“You can absolutely expect us to do things in gaming,” Microsoft CEO Satya Nadella said, and added:
“If you take Halo as a game, it is a Metaverse. Minecraft is a Metaverse, and so is Flight Sim. In some sense, they’re 2D today and the question is can you now take that to a fully 3D world, and we absolutely plan to do so.”
Okay, maybe a better approach to Roblox's metaverse is to say they want it to be a user's metaverse. So, the gaming giant is developing tools to aid this project, introducing tools which will allow developers the metaverse stepping stones.
At the Roblox Developers Conference 2021, the company execs outlined their vision for continuing to grow it's 43M strong active user base, from 180 countries.
It has been announced that the Roblox community of developers were able to recently meet for the first time during the pandemic in both online and in-person events. The CEO Dave Baszucki and VP Matt Curtis gave talks to the devs about the latest platform updates.
Roblox have also announced they will offer the ability to sell "limited-edition" user-generated content items. This means creators will be able to earn money from the initial sale of an item, plus the resale of the item to others.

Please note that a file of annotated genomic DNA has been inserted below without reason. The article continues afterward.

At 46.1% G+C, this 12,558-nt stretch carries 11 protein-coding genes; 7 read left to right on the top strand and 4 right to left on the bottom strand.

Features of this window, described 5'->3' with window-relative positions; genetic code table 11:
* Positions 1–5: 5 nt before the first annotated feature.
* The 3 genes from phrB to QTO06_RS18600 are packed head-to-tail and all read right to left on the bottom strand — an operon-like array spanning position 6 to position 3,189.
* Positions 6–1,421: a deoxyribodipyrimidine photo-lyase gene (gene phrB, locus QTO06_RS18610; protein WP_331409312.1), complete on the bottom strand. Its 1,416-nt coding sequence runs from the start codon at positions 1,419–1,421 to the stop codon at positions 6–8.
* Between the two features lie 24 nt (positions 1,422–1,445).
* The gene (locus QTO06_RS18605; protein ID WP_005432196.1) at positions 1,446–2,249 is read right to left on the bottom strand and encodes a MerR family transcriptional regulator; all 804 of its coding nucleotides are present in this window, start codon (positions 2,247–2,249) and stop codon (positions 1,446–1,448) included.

Although the company has been reluctant to say this suggests a move into NFTs, they have said:
“It’s exactly as limited edition shoes are in the physical world — you either sell a limited number of items or for a limited time only, and the items could increase in value with time due to rarity. With Limiteds, we’ve made it so the original creator could earn Robux for both that initial sale and the resale.”
Meta (or the mega-corporation formally known as FACEBOOK)
Okay, it's what you're all here for.
Facebook/Meta has rebranded completely, and outlined its vision for the upcoming metaverse. The Facebook parent company already has three virtual 'worlds' - Facebook, Instagram, and WhatsApp, and has thoroughly moved into VR hardware with the acquisition of Oculus, and the selling of ~4M Quest 2 headsets in the US.
All this doesn't hurt in the wake of a few, well, earth-shaking scandals. Some might even say that Meta is trying to distance itself from its social platforms, and the scrutiny which has come from there.
The company has also been working on a series of developments in bringing the metaverse into the public consciousness.
“From now on, we will be metaverse-first, not Facebook-first. That means that over time you won't need a Facebook account to use our other services,” Zuckerberg said.